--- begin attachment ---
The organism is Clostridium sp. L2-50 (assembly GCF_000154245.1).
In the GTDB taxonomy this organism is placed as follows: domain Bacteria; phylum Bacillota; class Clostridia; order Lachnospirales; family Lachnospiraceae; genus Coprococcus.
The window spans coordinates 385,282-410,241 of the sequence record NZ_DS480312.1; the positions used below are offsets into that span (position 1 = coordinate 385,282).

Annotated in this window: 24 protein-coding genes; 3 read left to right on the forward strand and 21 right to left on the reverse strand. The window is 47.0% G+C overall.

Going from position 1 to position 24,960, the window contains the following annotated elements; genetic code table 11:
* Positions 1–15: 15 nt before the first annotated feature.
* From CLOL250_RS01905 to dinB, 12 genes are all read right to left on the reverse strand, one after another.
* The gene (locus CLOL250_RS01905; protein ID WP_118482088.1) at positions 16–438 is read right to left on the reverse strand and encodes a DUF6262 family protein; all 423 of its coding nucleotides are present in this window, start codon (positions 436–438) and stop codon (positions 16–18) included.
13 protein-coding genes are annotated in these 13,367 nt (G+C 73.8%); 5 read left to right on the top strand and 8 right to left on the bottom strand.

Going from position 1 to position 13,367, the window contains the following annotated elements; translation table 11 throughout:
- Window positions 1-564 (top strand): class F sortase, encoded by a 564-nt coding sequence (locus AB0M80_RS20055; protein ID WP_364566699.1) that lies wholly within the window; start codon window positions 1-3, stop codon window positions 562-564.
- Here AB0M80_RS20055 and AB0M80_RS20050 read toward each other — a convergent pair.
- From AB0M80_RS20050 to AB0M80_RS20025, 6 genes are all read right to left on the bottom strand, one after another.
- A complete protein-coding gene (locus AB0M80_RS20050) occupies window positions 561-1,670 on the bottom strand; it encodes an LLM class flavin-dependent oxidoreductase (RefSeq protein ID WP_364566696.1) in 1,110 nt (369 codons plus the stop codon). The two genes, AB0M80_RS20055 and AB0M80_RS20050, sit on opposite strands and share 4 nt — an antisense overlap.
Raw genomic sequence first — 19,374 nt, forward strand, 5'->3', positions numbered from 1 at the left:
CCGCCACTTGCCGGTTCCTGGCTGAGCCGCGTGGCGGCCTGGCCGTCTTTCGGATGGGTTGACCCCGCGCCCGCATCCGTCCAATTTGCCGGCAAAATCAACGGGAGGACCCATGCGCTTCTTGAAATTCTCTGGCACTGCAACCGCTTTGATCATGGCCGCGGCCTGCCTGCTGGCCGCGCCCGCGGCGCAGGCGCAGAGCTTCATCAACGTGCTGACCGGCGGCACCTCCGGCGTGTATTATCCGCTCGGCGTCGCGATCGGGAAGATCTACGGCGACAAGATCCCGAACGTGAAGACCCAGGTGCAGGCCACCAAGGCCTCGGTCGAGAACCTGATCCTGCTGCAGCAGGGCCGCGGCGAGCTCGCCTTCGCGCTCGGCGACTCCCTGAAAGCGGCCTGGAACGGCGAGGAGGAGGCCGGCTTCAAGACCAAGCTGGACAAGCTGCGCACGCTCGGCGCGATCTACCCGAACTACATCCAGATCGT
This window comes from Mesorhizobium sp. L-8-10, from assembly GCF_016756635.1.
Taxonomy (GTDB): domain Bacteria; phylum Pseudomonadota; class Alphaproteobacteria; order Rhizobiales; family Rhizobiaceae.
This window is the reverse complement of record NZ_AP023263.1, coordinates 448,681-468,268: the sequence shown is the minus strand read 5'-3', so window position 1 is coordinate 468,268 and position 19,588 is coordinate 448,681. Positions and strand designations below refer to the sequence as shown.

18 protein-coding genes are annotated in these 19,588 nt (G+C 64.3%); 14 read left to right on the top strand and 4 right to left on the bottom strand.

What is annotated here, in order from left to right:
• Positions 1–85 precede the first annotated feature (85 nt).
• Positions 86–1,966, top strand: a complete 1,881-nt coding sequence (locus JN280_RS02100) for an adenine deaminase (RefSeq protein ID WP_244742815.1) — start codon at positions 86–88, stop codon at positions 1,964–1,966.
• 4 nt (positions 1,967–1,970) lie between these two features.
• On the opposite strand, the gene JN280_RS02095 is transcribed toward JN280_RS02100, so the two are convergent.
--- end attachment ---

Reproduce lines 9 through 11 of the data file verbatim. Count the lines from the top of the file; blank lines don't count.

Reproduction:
13 protein-coding genes are annotated in these 13,367 nt (G+C 73.8%); 5 read left to right on the top strand and 8 right to left on the bottom strand.

Going from position 1 to position 13,367, the window contains the following annotated elements; translation table 11 throughout:
- Window positions 1-564 (top strand): class F sortase, encoded by a 564-nt coding sequence (locus AB0M80_RS20055; protein ID WP_364566699.1) that lies wholly within the window; start codon window positions 1-3, stop codon window positions 562-564.